Book Review: World Enough & Time

I picked up this book from an end table at my sister Joan’s house in Florida. Once I started reading it, I couldn’t stop, and she generously offered to let me take it home.

worl enough

The timing was perfect. World Enough & Time: On Creativity and Slowing Down by Christian McEwen, was all about slowing down, something I’ve never been particularly good at.

This was the first real vacation I’ve ever taken. Any other traveling I’ve done has been for workshops, conferences, public speaking, or some other work-related trip. I’ve never traveled just for fun. I wasn’t sure I could ‘just be.’ A visit to the beach convinced me otherwise.

beach.jpg

Yes, I just sat and closed my eyes, listening to the sound of the ocean waves.

McEwan claims it is solitude, quiet, introspection, and slowing down that begets creativity, and while I understand the concept, there was very little time for any of that those many years while I was raising small children, yet I managed to create.

Even on vacation, I snuck in some writing time, staying up after everyone else one night to write an essay for the journal that will be published next spring. I also began three of the four mornings spent at my sister and brother-in-law’s house writing a letter to Mary, as a way to share my trip with her. McEwen would understand.

“I surrender to the pleasures of old-fashioned epistolary friendship: warmed by my friends’ kindness, their imagined company, even before I begin to write.”- Christian McEwen

She was, of course, talking about the pleasures of letter writing, something she often does on an airplane.

Other topics included in this book are obvious from chapter titles such as these: “The Art of Looking,” “In Praise of Walking,” “Learning to Pause,” and “Across the Bridge of Dreams.” (regarding the importance of getting enough sleep, something else I need to take to heart)

You can read more about the author on her website Christian McEwen, which coincidentally, includes a beach scene at the top of the webpage.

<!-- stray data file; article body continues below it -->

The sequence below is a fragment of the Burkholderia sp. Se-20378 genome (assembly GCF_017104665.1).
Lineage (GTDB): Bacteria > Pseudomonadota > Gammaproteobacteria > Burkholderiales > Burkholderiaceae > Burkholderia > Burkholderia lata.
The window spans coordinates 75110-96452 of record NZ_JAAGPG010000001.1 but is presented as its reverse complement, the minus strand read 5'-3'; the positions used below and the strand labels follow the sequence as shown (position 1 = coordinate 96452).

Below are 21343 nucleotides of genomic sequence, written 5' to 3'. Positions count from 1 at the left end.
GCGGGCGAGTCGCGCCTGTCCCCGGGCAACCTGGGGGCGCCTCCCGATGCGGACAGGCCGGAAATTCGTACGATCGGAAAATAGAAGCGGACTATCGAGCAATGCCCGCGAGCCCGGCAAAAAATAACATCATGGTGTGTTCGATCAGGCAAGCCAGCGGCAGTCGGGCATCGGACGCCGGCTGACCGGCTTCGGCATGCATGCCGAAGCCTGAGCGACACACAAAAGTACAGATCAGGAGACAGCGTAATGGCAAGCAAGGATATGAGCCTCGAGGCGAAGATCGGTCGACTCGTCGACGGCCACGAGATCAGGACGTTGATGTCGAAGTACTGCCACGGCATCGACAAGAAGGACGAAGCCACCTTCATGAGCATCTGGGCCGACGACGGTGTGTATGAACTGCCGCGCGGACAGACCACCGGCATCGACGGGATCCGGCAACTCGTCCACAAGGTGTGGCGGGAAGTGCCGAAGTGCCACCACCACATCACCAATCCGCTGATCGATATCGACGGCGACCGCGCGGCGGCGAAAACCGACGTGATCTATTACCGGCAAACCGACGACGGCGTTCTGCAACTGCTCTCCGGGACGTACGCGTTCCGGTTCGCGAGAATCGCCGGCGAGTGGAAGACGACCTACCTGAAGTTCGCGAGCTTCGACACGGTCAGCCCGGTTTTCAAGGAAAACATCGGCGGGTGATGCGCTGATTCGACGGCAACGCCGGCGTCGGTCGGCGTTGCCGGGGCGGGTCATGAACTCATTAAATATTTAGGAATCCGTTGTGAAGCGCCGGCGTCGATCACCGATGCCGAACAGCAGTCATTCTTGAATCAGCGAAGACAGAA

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Book Review: Walking on Water

Madeleine L’Engle has long been one of my favorite authors, but not for the book her name is most associated with; A Wrinkle in Time. I was in my late 30’s when I read A Circle of Quiet, identifying with the writer who was also a mother, a woman who “escaped” the cacophony of a noisy household to burn garbage in the back yard. I often did the same. Like Madeleine on her 40th birthday, I was at a point in my life where I sometimes wondered if I was wasting my time by choosing to write every morning, when my husband worked so hard to pay bills and I wasn’t making any money with my writing, outside of the small checks I was getting for some freelance work  I did for a local newspaper. Mostly, I identified with her need to write. I couldn’t imagine a life without writing. I still can’t.

A few years later, I would pick up The Irrational Season. I read her Two-Part Invention during my husband David’s cancer treatment in 2006. I vividly remember sobbing on the couch as I read about her husband’s death. Two-Part Invention was one of the first books I read after David died in 2012. Glimpses of Grace and Reflections on a Writing Life, written with Carole Chase, are prominently displayed on a shelf in my bedroom.

And it was L’Engle’s Friends for the Journey, written with her dear friend Luci Shaw, that served as inspiration for our Mary & Me: A Lasting Link Through Ink. (NOTE: available for a special holiday price of just $6 through the publisher right now. Click on the title for more information)

Madeleine L’Engle’s words touched my heart and soul so deeply, I mentioned her several times in my book  Refined By Fire; A Journey of Grief and Grace. Her granddaughter Lena Roy, was kind enough to endorse it.

lena

For all these reasons, I was especially thrilled to get my hands on a new edition of Walking on Water: Reflections on Faith & Art, by Madeleine, originally published in 1980, the year I gave birth to my first child. It was only when reading it, I realized Lena was the granddaughter of Madeleine’s that had been hit by a truck when she was a young child!

walking-on-water

On page 2, I was instantly enthralled, reading these words;

“I sit on my favourite rock, looking over the brook, to take time away from busyness, time to be. I’ve long since stopped feeling guilty about taking being time; it’s something we all need for our spiritual health, and often we don’t take enough of it.”

And this:

“And then there is the time in which to be, simply to be, that time in which God quietly tells us who we are and who he wants us to be. It is then that God can take out emptiness and fill it up with what he wants and drain away the business with which we inevitably get involved in the dailiness of human living.” (page 162)